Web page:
Earth & Conservation

These Modern Animals Trace Back to Dinosaur Era: Photos

The creatures, some little changed, have lineages dating to the days monsters roamed the Earth.

Dinosaurs had a good run during the Mesozoic Era, from roughly 248 million to 65 million years ago, until an asteroid changed all that and ushered in the so-called Cretaceous-Tertiary Mass Extinction event, a slow, painful demise that wiped out most life on the planet, including all non-avian dinosaurs.

Most, but not all, life. Many marine families and land-based vertebrates survived. Here's a selection of modern animals whose ancestors walked or swam in the dinosaur era.

Photo Credit: Thinkstock

While lots of reptile species didn't make it past the great extinction, others found a way. If you wanted to a find living, breathing, modern dinosaur, you could do worse than to look up (from a distance) a crocodile. Today they're smaller than their Mesozoic ancestors, but crocs in general have made a living on Earth for some 240 million years.

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Photo Credit: Thinkstock

Lizards made it out of the dinosaur era alive and flourish today.

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Photo Credit: Thinkstock/Ingam Publishing

So did snakes, which slithered among the dinos and lived to tell about it.

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Photo Credit: Thinkstock

Salamanders are among the amphibians alive today that date to the dinosaur era. They hail from about 160 million years ago, during the Late Jurassic Period.

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Photo Credit: Thinkstock/Bondariev

Sphenodontians were an order of reptiles that spent time amid dinosaurs. Its last living species exists today, the tuatara, found only in New Zealand. The reptiles from this order date to some 200 million years ago.

Grandfather Turtle Had No Shell, But Link to Snakes

Photo Credit: WikiMedia Commons

You knew this was coming, didn't you? Sharks, among our top fish for sheer fascination and enduring popularity, date back more than 400 million years, well before dinosaurs even arrived on the scene.

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Photo Credit: Thinkstock/chargerv8

Here's a rare fish that, had there been internet slideshows in 1937, would not be present in this feature. The coelacanth was long presumed to have gone extinct more than 60 million years ago. Well, until one was found off the coast of South Africa in 1938.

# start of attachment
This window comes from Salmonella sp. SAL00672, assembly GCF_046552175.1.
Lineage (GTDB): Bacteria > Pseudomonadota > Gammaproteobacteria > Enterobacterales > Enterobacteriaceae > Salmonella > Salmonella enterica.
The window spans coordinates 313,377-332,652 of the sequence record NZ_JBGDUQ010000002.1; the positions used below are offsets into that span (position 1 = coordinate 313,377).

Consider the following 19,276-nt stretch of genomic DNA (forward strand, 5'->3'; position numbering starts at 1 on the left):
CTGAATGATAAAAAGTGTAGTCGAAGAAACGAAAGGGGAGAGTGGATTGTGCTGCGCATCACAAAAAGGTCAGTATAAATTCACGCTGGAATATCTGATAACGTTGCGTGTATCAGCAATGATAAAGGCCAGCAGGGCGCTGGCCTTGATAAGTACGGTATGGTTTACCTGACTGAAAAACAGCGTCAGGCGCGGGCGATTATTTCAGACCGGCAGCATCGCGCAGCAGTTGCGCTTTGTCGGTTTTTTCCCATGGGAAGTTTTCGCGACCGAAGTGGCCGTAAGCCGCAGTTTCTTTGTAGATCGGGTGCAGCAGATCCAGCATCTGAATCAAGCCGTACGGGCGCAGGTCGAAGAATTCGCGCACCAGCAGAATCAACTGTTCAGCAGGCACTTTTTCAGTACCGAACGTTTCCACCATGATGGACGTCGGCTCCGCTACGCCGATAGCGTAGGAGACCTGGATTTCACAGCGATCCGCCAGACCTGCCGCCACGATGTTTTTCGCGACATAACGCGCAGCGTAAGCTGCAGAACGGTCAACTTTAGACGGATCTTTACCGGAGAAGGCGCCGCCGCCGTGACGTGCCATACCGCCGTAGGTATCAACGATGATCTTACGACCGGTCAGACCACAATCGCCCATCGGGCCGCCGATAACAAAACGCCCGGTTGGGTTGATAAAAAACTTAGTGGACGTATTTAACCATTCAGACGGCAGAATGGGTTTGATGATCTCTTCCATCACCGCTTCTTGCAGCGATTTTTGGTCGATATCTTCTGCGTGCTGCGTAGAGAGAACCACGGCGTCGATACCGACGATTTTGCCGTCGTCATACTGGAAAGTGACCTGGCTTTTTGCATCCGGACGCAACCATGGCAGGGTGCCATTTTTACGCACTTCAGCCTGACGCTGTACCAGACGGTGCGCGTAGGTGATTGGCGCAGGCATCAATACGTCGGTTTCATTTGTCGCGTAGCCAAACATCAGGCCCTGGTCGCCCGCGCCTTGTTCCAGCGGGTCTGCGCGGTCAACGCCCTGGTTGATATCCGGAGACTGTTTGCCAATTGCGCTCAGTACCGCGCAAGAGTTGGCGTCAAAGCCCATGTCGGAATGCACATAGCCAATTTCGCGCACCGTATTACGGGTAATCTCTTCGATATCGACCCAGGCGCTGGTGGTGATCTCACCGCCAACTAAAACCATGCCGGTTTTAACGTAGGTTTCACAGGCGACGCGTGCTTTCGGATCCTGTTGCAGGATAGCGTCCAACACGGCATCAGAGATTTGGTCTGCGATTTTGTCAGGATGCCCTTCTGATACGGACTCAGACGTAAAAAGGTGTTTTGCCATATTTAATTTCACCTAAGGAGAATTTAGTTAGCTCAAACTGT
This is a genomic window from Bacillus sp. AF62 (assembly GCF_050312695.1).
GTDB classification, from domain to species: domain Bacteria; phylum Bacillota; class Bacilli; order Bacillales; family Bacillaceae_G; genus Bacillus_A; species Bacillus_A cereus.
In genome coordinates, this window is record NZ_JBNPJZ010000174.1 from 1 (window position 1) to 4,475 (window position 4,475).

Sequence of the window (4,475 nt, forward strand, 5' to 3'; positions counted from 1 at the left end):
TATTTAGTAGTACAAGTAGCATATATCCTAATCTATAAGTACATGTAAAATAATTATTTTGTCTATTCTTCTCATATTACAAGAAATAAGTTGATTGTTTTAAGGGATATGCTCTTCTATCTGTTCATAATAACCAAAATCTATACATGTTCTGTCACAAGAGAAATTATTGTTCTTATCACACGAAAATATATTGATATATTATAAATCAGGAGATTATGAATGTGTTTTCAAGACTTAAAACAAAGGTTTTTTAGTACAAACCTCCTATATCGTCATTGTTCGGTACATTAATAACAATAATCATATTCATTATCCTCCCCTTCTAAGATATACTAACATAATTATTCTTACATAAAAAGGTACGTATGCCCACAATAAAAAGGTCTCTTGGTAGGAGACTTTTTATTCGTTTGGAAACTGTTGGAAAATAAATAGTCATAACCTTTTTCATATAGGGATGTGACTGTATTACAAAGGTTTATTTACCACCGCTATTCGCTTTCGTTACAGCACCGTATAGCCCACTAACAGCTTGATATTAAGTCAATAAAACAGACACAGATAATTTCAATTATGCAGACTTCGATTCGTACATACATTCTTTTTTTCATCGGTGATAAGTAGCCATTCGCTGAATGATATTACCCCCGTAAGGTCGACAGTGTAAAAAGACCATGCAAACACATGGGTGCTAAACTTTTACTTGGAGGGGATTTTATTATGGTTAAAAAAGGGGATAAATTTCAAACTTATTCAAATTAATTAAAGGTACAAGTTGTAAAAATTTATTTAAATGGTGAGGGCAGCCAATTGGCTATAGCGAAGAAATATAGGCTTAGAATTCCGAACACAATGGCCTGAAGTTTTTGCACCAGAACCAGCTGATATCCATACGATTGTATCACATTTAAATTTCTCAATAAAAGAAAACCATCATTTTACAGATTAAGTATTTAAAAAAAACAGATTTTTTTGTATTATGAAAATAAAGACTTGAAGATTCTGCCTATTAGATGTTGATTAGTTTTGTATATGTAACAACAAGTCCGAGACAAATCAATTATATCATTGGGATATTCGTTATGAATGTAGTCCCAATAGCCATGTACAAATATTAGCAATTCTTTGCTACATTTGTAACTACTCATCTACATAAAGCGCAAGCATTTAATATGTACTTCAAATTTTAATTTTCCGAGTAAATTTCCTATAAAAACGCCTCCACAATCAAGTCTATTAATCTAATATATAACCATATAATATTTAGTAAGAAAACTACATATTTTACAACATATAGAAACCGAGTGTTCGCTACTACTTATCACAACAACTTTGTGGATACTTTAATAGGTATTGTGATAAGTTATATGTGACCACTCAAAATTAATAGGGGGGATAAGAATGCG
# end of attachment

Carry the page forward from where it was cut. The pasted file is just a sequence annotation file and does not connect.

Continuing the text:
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Photo Credit: Thinkstock/Atypeek

Also from the aquatic realm, the pallid sturgeon evolved during the Cretaceous, about 70 million years ago, and hasn't changed much since.

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Photo Credit: US Fish & WIldlife Service/Ken Bouc, Nebraska Game and Parks Commission

Sea turtles evolved during the Cretaceous, more than 100 million years ago. This modern leatherback has relatives from that time.

Photo Credit: Thinkstock/CaronB

The duck-billed platypus is one of just two remaining species of monotreme – egg-laying mammals. Monotremes date back 210 million years ago to the Triassic Period. It looks like it's built from spare animal parts – duck's bill, tail like a beaver – and it even has a venomous bone spur on its hind leg that, while not lethal, could certainly put a crimp in a human's day.

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Photo Credit: Thinkstock/JohnCarnemolla

Clawed lobster fossils date back some 140 million years, putting them smack in the middle of the dinosaur era.

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Photo Credit: Thinkstock

Today's insects came on the scene either before dinosaurs or while the giants roamed Earth.

Bees, those important pollinators, and occasionally painful stingers of today, have been around since the Early Cretaceous, more than 100 million years ago.

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Photo Credit: Thinkstock/Kosolovskyy